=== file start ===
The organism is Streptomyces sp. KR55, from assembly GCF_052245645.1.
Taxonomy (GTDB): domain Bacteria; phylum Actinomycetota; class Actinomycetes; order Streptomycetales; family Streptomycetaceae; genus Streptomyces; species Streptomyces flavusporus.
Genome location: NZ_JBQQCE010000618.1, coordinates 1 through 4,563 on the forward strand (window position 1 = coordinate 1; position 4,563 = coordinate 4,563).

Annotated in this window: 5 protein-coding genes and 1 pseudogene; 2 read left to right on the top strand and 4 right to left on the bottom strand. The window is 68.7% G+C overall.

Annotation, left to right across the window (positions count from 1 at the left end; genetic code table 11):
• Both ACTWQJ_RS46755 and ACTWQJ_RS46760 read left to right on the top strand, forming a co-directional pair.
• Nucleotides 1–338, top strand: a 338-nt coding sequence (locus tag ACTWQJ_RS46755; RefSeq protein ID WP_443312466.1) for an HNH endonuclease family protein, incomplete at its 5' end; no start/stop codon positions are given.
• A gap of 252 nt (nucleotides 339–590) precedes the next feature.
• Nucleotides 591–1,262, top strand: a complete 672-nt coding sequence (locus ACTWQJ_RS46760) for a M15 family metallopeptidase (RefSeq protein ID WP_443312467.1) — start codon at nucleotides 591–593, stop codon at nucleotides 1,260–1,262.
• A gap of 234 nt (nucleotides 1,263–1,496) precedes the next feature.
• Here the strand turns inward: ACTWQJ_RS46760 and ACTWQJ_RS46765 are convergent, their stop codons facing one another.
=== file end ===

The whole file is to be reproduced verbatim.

The organism is Streptomyces sp. KR55, from assembly GCF_052245645.1.
Taxonomy (GTDB): domain Bacteria; phylum Actinomycetota; class Actinomycetes; order Streptomycetales; family Streptomycetaceae; genus Streptomyces; species Streptomyces flavusporus.
Genome location: NZ_JBQQCE010000618.1, coordinates 1 through 4,563 on the forward strand (window position 1 = coordinate 1; position 4,563 = coordinate 4,563).

Annotated in this window: 5 protein-coding genes and 1 pseudogene; 2 read left to right on the top strand and 4 right to left on the bottom strand. The window is 68.7% G+C overall.

Annotation, left to right across the window (positions count from 1 at the left end; genetic code table 11):
• Both ACTWQJ_RS46755 and ACTWQJ_RS46760 read left to right on the top strand, forming a co-directional pair.
• Nucleotides 1–338, top strand: a 338-nt coding sequence (locus tag ACTWQJ_RS46755; RefSeq protein ID WP_443312466.1) for an HNH endonuclease family protein, incomplete at its 5' end; no start/stop codon positions are given.
• A gap of 252 nt (nucleotides 339–590) precedes the next feature.
• Nucleotides 591–1,262, top strand: a complete 672-nt coding sequence (locus ACTWQJ_RS46760) for a M15 family metallopeptidase (RefSeq protein ID WP_443312467.1) — start codon at nucleotides 591–593, stop codon at nucleotides 1,260–1,262.
• A gap of 234 nt (nucleotides 1,263–1,496) precedes the next feature.
• Here the strand turns inward: ACTWQJ_RS46760 and ACTWQJ_RS46765 are convergent, their stop codons facing one another.